The linguistic imitation of non-discursive sounds that suggest or describe a particular fact or action (click, gloop gloop, woof woof, etc.) is called onomatopoeia. And it is a resource we use almost daily in our oral and written communication, as professionals dedicated to translation services are well aware.
This is usually found in literature, primarily in comics (certainly you can imagine that bomb exploding in the vignette, accompanied by the onomatopoeia “boom”). Of course, this resource does not only exist in our country. And since two regions can speak two languages that are far removed from each other phonetically, the onomatopoeias will be radically different. The question we ought to ask at this point is: can onomatopoeias be translated? We can give you tons of examples that you’ll probably find very interesting.
Translation agencies and onomatopoeias in terms of languages
At our translation agency we are very used to translating onomatopoeias. So we can tell you that a huge number of them is found within the animal kingdom:
– Dogs barking. In Spanish we tend to imitate barking with the typical “guau guau”. However, you don’t need to go very far to observe significant variations. In Catalan, barking is interpreted as “bup bup“, and in Euskera, it’s “zaunk”. If we leave our borders, we can find “woof” (English), “wan wan” (Japanese) or “mung mung” (Korean).
– Birds singing. Our “pio-pio” can be translated to “tweet-tweet” in English, hence the name “Twitter”, one of the most important social networks at the moment. As for the “kikirikí” sound made by roosters, we can find a wide range of sounds from around the world: “cockadoodledoo“, in the United Kingdom; “ko ko koi ko ko koi“, in Taiwan or “bak bakbvagiir“, in the Arab world.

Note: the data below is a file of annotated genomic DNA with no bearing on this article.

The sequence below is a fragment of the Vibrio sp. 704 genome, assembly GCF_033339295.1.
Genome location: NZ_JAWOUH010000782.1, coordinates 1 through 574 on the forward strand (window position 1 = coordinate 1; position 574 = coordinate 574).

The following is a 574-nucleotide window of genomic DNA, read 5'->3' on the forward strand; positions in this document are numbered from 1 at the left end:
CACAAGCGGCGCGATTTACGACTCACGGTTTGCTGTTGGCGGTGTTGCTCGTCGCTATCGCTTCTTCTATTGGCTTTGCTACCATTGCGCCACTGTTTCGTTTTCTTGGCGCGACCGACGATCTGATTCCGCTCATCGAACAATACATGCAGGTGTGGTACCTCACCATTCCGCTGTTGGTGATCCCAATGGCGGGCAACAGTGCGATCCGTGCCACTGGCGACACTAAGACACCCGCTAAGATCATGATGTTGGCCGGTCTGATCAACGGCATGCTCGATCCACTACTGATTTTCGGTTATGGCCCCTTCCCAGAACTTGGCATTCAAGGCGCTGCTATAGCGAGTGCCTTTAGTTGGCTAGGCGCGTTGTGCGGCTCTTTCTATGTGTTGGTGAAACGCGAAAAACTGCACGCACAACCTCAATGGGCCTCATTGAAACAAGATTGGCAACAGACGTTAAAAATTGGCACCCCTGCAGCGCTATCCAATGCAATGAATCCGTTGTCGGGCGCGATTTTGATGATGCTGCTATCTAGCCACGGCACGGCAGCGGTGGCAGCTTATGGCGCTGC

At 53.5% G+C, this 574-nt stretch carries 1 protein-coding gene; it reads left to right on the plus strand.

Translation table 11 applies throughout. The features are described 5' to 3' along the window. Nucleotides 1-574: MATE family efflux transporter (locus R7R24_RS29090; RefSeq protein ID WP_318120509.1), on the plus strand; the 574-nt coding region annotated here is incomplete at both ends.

– Cat sounds In our country, cats make a sound like “miau miau”. However, the onomatopoeia for the Japanese is “nyan nyan” and “meow” for the English and Syrians.
But if we move away from the animal kingdom, we also find a great many onomatopoeias that can be translated:
– Snoring Onomatopoeias that simulate snoring vary a lot from one place to another: in France, snoring appears as “ron pchi”; in Japanese it’s “gu gu”; in Bulgarian “hurrrr” and in English “zzzzz”.
– Sneezing. The linguistic variations on our “achís” are very broad: while in Russia they use “apchkhi”, in Japan they use “hakushon” and in Anglo-Saxon countries, “achoo”.
– Car horns. Our “piiiii” can be translated as “honk” (English), “toot toot” (Finnish) or “bi-biip” (Bulgarian).
– Crying. In Spanish, “bua” has similar translations in English (“wah”) and in Finnish (““byääh”). However, the representation of crying in France (“ouin”) and in Japan (“shikushiku”) is far less intuitive from our perspective.
– Kissing. Representations of the sound of kissing vary enormously in different languages: “mwah”, in English; “boh”, in Chinese; “smack”, in French; “mopsti”, in Estonian; “chuac”, in Portuguese…
As you can see, translating onomatopoeias is no mystery to professional translators. If you need translation services, don’t hesitate to contact us.